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Lee Jamieson

Americans Canít Do Shakespeare!

By October 6, 2009

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Actor, Nicolas Cage, recently said that he was distrustful of Americans attempting Shakespeare because it doesn't sound right. He said:

I'm one of those people that feels Americans should not do Shakespeare. There is something about it. I feel the rhythm of the English language and manner of English speech seem to work effectively with William Shakespeare but when Americans do it, something seems stuck.

But hold on! In England, we don't go around spouting Shakespearean verse. It's a learned thing - something that requires training. Both modern English and American are equally as divorced from the rhythmic, verbal culture of Elizabethan England - and solid actor training is required to reconnect the performer with Shakespeare's language.

I recently interviewed the RSC's voice coach, Lyn Darnley, who noted that "we're much less engaged with language now. Speech is less engaged. We don't speak with the same muscularity, energy or dynamic like people did before there was a visual back up for communication."

What do you think? Do you agree with Cage? Should American's steer clear of Shakespeare?

Photo © Getty Images / Malcolm Taylor


October 7, 2009 at 8:50 am
(1) Laura says:

Mr. Cage is incorrect.

October 7, 2009 at 10:24 am
(2) volker says:

Shakespeare can be performed only by a native English speaker. Insofar, it is possible for an American to do it if he/she speaks English like a Briton.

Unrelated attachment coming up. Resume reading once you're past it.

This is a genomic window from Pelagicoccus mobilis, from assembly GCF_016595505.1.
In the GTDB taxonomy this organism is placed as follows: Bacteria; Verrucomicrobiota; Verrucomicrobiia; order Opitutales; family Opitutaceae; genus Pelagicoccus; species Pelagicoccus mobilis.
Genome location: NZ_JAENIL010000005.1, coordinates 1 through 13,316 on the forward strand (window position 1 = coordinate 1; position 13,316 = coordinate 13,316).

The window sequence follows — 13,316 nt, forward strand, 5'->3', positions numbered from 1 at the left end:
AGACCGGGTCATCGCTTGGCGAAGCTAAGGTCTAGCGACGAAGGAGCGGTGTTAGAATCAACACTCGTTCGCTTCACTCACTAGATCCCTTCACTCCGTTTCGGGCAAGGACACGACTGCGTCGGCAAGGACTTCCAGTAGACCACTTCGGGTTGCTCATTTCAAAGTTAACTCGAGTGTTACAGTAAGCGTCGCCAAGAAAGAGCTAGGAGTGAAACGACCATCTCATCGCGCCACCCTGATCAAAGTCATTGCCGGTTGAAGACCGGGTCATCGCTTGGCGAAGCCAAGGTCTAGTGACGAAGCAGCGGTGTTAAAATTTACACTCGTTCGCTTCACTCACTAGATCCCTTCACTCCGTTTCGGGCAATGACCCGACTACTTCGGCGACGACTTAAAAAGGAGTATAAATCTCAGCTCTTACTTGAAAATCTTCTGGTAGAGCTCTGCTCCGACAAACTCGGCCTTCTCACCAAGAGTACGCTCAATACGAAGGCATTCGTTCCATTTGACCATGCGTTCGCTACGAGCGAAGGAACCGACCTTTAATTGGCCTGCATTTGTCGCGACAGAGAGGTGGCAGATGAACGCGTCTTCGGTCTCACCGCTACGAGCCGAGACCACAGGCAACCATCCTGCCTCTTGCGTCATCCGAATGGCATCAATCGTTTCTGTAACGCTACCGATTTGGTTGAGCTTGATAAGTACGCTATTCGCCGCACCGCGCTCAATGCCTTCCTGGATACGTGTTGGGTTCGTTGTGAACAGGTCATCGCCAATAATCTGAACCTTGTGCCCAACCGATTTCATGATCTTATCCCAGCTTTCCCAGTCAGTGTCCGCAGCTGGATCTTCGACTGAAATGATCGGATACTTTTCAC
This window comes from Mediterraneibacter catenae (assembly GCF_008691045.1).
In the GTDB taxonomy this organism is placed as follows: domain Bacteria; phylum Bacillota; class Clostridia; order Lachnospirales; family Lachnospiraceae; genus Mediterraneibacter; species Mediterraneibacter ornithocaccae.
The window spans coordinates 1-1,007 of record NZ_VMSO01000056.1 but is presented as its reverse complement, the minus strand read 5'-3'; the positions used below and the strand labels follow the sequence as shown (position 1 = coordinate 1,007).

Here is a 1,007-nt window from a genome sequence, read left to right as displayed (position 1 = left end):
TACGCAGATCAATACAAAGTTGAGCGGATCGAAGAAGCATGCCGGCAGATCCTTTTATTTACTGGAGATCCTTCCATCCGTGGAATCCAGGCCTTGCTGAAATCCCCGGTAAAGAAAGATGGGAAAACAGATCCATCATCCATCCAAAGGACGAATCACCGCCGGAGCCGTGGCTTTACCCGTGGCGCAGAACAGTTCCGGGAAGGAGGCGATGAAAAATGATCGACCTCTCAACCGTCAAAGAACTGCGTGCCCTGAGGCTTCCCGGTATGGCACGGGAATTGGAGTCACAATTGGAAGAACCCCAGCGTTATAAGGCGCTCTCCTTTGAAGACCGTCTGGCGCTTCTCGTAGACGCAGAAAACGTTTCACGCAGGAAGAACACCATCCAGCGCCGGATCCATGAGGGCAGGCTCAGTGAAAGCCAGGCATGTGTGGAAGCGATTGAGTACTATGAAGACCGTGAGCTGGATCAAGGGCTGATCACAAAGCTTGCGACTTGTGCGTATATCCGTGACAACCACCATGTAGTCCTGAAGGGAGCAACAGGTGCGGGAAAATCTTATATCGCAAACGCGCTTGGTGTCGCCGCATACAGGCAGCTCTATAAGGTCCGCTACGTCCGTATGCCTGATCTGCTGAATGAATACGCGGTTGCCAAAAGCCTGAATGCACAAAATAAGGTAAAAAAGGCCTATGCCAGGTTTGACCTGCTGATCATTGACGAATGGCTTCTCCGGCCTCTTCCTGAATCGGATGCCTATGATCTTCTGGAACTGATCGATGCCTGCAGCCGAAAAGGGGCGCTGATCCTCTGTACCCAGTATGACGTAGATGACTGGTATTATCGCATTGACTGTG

October 7, 2009 at 10:25 am
(3) Bill Moen says:

NICHOLAS CAGE can’t do Shakespeare. John Barrymore COULD! Dustin Hoffman CAN! Paul Robeson COULD! Etc etc etc

October 7, 2009 at 10:45 am
(4) Lady G says:

I’m an American actor, and I do Shakespeare pretty well, if I do say so myself! Just because some American actors are uncomfortable with the language, doesn’t mean no American should attempt Shakespeare!

Oh, and the word “Americans” does not require an apostrophe, unless you’re using it as a possessive.

October 7, 2009 at 10:52 am
(5) Dave says:

I will second Bill’s comment.

October 7, 2009 at 2:11 pm
(6) Irene Meckfessel says:

The much-respected, Shakespeare-trained English actor, Charles Laughton, attended four plays at the Oregon Shakespeare Festival about 1960.

He was so impressed that he proclaimed all four the best performances of Shakespeare that he had ever attended. He arranged with management to schedule King Lear, with him playing the lead, for the season two years later.

Unfortunately, he died before he could live that dream.

October 7, 2009 at 3:06 pm
(7) Jim De Young says:

Barbara Gaines’ just opened production of Richard III at Chicago Shakespeare might go a long way toward convincing Mr. Cage that Americans can indeed do justice to Shakespeare.

October 7, 2009 at 4:02 pm
(8) herc_takes_five says:

most (americans) can’t. a few can. i’ll take orson’s macbeth over larry’s richard 3, even though that’s a little bit apples and oranges, since the latter seemed to be played as a comedy.

October 7, 2009 at 4:56 pm
(9) GregRobin Smith says:

“A Poet for the World and Every Heart”

If Shakespeare had this lesson learned in youth:
That “Glover’s sons should never write a play.”